Cards on the Table: I’m Not Mike Schmidt, Stop Trying To Make Me Be Him


For 153 games toward the end of his career, Mike Schmidt was a first baseman.

Yes, the Phillies took one of the best defensive third basemen in the history of baseball, put a weird-looking glove on his hand, and told him to go play first base.


Rick Schu, baby. THAT’S why.

Rick Schu, doing his level best to look as Mike Schmidtty as possible. (1984 Topps)

Yes, the Rick Schu era was supposed to usher in a time of transition for the Phillies in 1985, and boy were the Phillies giddy about ‘ol Rickey Schu for a while there.

In 1984, Schu hit .301/.350/.480 with 12 HRs and 82 RBIs for the Phils’ AAA affiliate in Portland. Clearly superstar numbers.

They were so excited about Schu’s 1984 season that they pushed Schmidty over to first to make room for the mustachioed Schu.

Amazingly, Schu did not quite perform up to the standards of the greatest third baseman in the history of Major League Baseball, and Schmidt was quickly transferred back to third base for 1986, while Schu became a bench player. Who could’ve guessed that?

9 Yrs580172915681893866713411341716139282.246.310.384.69492
PHI (5 yrs)3309698711232183992479101083171.250.318.398.71794

Hey, there’s no shame in not being Mike Schmidt. I’m not Mike Schmidt and I’m totally fine with it.

Schu’s problem was that, just like every other much-talked about minor league prospect in the Phils’ organization in the 1980s, he turned out to be nothing more than a replacement-level player.

In fact, he was a lot like Matt Damon’s gaming commission character in “Ocean’s 11” that stole Andy Garcia’s codes to the vault elevator. He seemed decent and likeable enough, but you forgot about him as soon as he was gone.

One thing you can say about Rick Schu, however, is that he loved his high school.

In fact, Schu recently spoke to the faculty, students and alumni of Del Campo High School in California through a very personal YouTube video.

Dude, he is STILL making that mustache look GOOD.

One other item of note about Rick Schu that everyone will find particularly… well… it’s something, anyway…

That would be Kenneth Schu, who pitched in the Chicago White Sox minor league system in 1955, going 1-1 in just three games. That’s not even a cup of coffee. That’s barely a dry coffee bean.

Schu’s greatest legacy lives on as one of the greatest minor league players in Phillies history. He is especially remembered in Scranton-Wilkes Barre, as the Scranton Times Tribune noted back in 2011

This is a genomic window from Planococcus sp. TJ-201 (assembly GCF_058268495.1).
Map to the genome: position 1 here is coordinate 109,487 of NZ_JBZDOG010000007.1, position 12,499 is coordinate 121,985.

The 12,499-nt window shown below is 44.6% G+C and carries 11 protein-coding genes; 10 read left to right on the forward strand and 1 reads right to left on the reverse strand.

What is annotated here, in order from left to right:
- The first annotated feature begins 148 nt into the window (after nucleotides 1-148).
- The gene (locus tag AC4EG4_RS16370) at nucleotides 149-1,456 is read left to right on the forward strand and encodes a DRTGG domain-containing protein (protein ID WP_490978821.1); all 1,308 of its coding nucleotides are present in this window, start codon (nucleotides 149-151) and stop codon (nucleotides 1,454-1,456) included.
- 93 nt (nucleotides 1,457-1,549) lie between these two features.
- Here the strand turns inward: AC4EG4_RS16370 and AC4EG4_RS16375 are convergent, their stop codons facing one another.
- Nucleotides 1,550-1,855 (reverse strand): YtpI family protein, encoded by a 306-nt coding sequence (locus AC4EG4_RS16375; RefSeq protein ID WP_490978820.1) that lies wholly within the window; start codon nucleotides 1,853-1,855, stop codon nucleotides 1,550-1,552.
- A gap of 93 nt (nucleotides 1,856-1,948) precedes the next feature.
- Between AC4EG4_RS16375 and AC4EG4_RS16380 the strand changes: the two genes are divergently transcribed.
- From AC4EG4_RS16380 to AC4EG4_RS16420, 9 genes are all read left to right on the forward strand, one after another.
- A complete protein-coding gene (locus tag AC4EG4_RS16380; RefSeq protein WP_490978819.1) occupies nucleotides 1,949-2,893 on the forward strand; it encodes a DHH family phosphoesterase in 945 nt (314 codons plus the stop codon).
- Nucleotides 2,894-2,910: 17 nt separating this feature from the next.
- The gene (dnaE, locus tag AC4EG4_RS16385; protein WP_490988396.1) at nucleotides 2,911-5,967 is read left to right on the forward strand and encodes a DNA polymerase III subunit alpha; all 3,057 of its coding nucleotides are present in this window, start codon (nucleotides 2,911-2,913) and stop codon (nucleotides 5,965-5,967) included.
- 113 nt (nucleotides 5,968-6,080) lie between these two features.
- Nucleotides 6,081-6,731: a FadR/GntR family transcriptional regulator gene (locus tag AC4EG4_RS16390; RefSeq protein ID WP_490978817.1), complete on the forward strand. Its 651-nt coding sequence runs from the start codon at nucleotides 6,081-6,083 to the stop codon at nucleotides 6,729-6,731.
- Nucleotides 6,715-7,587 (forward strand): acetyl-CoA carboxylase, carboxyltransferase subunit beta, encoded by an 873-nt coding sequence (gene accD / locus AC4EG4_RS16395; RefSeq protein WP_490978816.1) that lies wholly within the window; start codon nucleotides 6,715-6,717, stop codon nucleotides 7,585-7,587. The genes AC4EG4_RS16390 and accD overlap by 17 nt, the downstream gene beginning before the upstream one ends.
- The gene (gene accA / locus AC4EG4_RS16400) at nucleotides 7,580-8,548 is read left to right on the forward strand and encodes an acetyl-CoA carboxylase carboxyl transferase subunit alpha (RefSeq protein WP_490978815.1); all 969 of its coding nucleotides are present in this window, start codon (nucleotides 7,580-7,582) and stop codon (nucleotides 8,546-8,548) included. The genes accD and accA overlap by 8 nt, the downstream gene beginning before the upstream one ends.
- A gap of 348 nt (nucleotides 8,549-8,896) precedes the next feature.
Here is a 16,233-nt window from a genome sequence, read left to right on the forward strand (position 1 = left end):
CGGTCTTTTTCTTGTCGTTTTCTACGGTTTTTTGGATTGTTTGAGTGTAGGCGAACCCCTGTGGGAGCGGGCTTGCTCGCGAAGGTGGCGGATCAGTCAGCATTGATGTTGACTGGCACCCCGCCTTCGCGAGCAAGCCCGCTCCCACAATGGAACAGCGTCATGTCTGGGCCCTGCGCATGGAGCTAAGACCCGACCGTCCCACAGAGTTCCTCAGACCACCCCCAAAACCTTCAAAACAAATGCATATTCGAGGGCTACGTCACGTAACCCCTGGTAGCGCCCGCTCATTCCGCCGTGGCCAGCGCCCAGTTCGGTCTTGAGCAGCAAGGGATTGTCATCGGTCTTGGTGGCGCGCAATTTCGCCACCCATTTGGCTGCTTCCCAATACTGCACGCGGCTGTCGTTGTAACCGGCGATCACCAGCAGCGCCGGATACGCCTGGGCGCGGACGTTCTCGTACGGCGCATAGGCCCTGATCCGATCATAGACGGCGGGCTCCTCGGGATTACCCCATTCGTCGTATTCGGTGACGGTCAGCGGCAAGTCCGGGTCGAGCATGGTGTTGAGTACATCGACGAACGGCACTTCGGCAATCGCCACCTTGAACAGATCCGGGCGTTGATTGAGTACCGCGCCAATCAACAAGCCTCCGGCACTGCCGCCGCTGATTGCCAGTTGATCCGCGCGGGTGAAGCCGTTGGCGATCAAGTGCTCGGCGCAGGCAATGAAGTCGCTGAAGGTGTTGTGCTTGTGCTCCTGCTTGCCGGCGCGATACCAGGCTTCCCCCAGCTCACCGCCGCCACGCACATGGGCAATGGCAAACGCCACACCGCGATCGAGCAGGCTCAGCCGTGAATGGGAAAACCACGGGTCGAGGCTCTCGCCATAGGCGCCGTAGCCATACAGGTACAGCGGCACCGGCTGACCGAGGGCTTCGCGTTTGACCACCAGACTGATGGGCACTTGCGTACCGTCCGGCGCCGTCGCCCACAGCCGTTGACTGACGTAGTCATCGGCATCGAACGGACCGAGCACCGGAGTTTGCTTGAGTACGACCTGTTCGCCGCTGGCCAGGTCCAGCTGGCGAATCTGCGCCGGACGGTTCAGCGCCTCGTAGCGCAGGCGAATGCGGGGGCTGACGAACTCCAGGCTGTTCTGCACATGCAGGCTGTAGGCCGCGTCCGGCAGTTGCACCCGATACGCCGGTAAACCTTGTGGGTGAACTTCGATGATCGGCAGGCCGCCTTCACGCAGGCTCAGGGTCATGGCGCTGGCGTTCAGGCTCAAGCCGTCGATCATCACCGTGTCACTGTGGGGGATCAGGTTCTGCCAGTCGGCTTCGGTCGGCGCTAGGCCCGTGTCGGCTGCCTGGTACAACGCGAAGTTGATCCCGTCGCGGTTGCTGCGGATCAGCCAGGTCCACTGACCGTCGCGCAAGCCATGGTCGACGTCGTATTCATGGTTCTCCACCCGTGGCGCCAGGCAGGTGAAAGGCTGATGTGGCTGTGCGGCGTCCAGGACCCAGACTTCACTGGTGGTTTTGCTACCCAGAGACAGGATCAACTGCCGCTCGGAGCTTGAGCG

"Rick Schu was one of the most productive minor league players the Phillies have had in the last 30 years. But when he was traded to the Baltimore Orioles in 1988 in a package that brought outfielder Mike Young – who would play 75 games and hit .226 – to the Phillies, he was out of the organization by the time the Red Barons started play in 1989.But after hitting .268 with six homers and 14 RBIs in 61 games for the California Angels in 1990, the Phillies signed him as a free agent and assigned him to Scranton/Wilkes-Barre. He hit .321 with 14 homers and 57 RBIs that season, but he was certainly best known for what he did in 1992.Manager Lee Elia‘s Red Barons went 84-58 that season – the first time the franchise experienced a winning record, never mind a playoff berth. They’d come three outs shy of winning the Governor’s Cup in a classic final against Columbus, of course, but Schu led the team in hitting (.310), was second in RBIs (49) and fourth in home runs (10), a force in the middle of the batting order."

Wow, a Lee Elia reference. I wasn’t expecting THAT this morning!

Happily, Schu is still in baseball. He was hitting coach for the Arizona Diamondbacks from July of 2007 to May of 2009, and spent some time with the Washington Nationals organization as their minor-league hitting coordinator. He has since moved to the Toronto Blue Jays where he serves in the same capacity.

If you’re a fan of the mid-to-late ’80s Phillies baseball, chances are you watched a lot of Rick Schu.

And, chances are, you were spellbound by a guy that looked a lot like Mike Schmidt, but hit more like Mike Easler.